Published in Volume
101, Issue 10
(May 15, 1998)J Clin Invest.
1998, The American Society for
A new animal model for studying Lyme disease spirochetes in a mammalian host-adapted state.
Department of Internal Medicine, University of Texas Southwestern Medical Center, Dallas, Texas 75235, USA.
Published May 15, 1998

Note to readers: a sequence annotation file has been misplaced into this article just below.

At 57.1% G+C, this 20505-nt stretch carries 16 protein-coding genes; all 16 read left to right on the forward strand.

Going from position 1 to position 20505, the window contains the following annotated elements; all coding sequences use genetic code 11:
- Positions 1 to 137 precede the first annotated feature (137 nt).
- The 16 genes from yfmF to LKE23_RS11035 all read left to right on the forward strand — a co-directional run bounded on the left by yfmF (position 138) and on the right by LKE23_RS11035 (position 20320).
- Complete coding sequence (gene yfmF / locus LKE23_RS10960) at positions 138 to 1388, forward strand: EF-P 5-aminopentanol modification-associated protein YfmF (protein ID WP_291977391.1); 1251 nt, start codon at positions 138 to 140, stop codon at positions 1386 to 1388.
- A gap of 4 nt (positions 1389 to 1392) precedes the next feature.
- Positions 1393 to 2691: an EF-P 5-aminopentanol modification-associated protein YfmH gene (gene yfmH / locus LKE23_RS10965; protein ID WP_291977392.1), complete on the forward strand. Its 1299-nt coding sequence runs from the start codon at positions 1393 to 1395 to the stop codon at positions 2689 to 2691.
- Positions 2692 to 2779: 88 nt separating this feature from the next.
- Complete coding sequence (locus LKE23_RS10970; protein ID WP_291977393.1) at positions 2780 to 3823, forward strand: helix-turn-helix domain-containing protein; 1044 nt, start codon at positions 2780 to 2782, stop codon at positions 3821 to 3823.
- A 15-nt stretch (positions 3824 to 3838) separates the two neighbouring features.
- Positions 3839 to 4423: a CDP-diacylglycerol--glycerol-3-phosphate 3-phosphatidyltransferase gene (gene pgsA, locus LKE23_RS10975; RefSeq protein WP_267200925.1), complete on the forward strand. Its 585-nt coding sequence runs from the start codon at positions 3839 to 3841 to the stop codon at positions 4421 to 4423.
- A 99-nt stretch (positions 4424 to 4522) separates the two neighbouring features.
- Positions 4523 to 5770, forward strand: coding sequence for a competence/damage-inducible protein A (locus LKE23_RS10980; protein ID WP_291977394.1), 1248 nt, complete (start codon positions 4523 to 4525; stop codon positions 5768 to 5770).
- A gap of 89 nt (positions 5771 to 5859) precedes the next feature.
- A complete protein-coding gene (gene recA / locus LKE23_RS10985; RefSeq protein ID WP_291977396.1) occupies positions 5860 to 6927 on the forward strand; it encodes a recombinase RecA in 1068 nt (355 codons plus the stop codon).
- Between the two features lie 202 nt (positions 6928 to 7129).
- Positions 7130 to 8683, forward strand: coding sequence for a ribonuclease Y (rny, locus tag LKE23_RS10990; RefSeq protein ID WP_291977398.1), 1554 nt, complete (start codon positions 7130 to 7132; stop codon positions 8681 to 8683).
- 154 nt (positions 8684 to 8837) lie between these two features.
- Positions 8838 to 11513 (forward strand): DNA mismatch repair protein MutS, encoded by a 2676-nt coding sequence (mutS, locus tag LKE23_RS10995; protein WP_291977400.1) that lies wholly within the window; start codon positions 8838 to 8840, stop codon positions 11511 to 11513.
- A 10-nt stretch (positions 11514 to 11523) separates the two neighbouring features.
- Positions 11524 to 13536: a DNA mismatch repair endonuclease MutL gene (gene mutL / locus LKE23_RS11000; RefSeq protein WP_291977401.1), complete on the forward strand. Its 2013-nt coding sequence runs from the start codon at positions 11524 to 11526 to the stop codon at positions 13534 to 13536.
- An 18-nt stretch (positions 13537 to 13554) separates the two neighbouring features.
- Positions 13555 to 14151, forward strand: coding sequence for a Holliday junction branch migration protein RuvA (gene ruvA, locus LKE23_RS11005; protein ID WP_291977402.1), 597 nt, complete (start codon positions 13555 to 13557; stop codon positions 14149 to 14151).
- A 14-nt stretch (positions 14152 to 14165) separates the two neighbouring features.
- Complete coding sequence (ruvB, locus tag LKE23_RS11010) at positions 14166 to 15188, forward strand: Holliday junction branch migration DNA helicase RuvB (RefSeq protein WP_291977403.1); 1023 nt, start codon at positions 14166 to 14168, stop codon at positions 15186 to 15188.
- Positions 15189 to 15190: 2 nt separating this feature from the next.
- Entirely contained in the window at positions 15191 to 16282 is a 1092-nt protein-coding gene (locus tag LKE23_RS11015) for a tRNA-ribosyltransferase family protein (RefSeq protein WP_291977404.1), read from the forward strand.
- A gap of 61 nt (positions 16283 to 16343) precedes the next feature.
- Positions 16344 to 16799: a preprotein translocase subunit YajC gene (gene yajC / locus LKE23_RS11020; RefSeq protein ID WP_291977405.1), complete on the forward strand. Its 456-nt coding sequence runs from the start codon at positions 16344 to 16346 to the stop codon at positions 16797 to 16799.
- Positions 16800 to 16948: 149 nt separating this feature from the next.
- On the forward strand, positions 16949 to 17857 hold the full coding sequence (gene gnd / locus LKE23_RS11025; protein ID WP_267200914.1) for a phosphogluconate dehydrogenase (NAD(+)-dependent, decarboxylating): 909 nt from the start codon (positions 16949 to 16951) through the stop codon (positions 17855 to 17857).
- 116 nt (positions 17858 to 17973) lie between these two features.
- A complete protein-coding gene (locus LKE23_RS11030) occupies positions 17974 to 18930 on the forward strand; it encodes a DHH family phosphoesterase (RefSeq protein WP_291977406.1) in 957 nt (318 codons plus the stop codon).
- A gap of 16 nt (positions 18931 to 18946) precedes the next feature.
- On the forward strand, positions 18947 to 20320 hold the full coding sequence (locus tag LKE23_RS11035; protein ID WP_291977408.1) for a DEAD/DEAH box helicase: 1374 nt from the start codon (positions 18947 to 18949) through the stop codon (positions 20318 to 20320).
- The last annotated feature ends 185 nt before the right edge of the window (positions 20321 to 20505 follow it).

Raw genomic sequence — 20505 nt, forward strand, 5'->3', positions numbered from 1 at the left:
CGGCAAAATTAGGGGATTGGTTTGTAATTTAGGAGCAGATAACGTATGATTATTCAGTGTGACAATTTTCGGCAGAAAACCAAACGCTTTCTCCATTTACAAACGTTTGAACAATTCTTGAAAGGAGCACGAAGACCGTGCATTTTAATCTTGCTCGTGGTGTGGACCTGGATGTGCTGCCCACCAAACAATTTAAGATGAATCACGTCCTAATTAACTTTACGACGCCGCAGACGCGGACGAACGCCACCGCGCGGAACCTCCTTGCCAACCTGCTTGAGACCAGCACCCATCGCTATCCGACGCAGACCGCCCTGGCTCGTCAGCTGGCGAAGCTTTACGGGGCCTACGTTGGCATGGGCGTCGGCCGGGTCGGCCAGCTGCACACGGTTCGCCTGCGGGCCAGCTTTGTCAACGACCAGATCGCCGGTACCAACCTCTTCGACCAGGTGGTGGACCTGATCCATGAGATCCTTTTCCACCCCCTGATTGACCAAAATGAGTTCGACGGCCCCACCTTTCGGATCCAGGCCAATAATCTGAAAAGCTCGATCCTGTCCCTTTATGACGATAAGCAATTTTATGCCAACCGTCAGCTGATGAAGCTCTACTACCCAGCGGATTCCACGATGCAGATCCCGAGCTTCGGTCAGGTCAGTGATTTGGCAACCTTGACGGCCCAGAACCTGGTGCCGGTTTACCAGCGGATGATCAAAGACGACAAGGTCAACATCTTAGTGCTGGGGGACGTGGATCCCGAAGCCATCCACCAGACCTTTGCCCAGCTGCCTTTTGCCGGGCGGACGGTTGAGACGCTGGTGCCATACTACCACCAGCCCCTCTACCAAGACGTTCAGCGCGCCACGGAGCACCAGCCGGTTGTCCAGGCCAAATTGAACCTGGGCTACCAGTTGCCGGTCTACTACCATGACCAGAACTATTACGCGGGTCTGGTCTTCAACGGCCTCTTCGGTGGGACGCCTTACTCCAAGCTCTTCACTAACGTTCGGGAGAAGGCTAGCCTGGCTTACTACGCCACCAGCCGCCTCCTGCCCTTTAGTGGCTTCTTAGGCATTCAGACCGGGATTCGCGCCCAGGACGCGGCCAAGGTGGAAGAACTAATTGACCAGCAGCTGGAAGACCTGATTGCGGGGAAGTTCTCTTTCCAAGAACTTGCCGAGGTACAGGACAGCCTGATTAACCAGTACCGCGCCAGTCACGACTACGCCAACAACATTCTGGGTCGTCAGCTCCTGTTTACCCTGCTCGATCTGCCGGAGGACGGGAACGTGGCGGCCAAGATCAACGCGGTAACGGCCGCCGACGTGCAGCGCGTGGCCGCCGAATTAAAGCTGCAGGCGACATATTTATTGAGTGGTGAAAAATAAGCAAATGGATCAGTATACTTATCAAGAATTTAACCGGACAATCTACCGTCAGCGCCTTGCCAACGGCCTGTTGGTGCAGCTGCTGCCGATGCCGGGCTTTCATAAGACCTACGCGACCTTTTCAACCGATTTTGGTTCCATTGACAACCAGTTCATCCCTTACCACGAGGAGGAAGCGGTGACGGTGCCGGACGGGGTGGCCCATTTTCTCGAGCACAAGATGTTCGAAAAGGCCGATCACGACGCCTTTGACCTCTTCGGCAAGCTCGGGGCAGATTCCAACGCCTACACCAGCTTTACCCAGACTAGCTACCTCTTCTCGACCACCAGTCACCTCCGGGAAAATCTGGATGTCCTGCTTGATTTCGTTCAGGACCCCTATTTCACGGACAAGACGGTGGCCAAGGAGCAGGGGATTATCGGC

There is now substantial evidence that Borrelia burgdorferi, the Lyme disease spirochete, undergoes major alterations in antigenic composition as it cycles between its arthropod and mammalian hosts. In this report, we cultivated B. burgdorferi 297 within dialysis membrane chambers implanted into the peritoneal cavities of rats to induce antigenic changes similar to those which occur during mammalian infection. Chamber-grown spirochetes, which remained fully virulent, did not express either outer surface protein A or Lp6.6, lipoproteins known to be downregulated after mammalian infection. However, they did, express p21, a well characterized outer surface protein E homologue, which is selectively expressed during infection. SDS-PAGE, two-dimensional gel electrophoresis, and immunoblot analysis revealed that chamber-grown borreliae also expressed uncharacterized proteins not expressed by in vitro-cultivated spirochetes; reactivity with sera from mice chronically infected with B. burgdorferi 297 confirmed that many of these novel proteins are selectively expressed during experimental murine infection. Finally, we used differential display RT-PCR to identify transcripts of other differentially expressed B. burgdorferi genes. One gene (2.9-7lpB) identified with this technique belongs to a family of genes located on homologous 32- and 18-kb circular plasmids. The lipoprotein encoded by 2.9-7lpB was shown to be selectively expressed by chamber-grown spirochetes and by spirochetes during experimental infection. Cultivation of B. burgdorferi in rat peritoneal implants represents a novel system for studying Lyme disease spirochetes in a mammalian host-adapted state.